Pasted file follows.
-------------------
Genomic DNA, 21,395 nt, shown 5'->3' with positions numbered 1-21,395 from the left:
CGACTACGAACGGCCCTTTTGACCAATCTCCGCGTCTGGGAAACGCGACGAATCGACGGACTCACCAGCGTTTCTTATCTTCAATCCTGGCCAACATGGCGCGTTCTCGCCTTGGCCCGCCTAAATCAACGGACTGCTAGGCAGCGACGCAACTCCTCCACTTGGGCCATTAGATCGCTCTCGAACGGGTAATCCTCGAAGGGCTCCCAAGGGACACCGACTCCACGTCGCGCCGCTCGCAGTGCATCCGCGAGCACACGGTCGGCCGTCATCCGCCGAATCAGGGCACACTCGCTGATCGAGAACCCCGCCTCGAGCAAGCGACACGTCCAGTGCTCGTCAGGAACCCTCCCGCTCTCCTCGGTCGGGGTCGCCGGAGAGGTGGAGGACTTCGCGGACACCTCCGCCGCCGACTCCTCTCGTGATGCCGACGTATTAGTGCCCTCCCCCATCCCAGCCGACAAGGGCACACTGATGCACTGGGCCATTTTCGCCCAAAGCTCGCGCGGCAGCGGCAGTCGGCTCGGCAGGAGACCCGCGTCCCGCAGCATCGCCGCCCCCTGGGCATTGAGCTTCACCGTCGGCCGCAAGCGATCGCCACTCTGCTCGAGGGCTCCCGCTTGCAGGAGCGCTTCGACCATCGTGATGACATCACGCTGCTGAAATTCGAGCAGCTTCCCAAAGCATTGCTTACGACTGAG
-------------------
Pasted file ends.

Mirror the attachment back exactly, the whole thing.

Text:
Genomic DNA, 21,395 nt, shown 5'->3' with positions numbered 1-21,395 from the left:
CGACTACGAACGGCCCTTTTGACCAATCTCCGCGTCTGGGAAACGCGACGAATCGACGGACTCACCAGCGTTTCTTATCTTCAATCCTGGCCAACATGGCGCGTTCTCGCCTTGGCCCGCCTAAATCAACGGACTGCTAGGCAGCGACGCAACTCCTCCACTTGGGCCATTAGATCGCTCTCGAACGGGTAATCCTCGAAGGGCTCCCAAGGGACACCGACTCCACGTCGCGCCGCTCGCAGTGCATCCGCGAGCACACGGTCGGCCGTCATCCGCCGAATCAGGGCACACTCGCTGATCGAGAACCCCGCCTCGAGCAAGCGACACGTCCAGTGCTCGTCAGGAACCCTCCCGCTCTCCTCGGTCGGGGTCGCCGGAGAGGTGGAGGACTTCGCGGACACCTCCGCCGCCGACTCCTCTCGTGATGCCGACGTATTAGTGCCCTCCCCCATCCCAGCCGACAAGGGCACACTGATGCACTGGGCCATTTTCGCCCAAAGCTCGCGCGGCAGCGGCAGTCGGCTCGGCAGGAGACCCGCGTCCCGCAGCATCGCCGCCCCCTGGGCATTGAGCTTCACCGTCGGCCGCAAGCGATCGCCACTCTGCTCGAGGGCTCCCGCTTGCAGGAGCGCTTCGACCATCGTGATGACATCACGCTGCTGAAATTCGAGCAGCTTCCCAAAGCATTGCTTACGACTGAG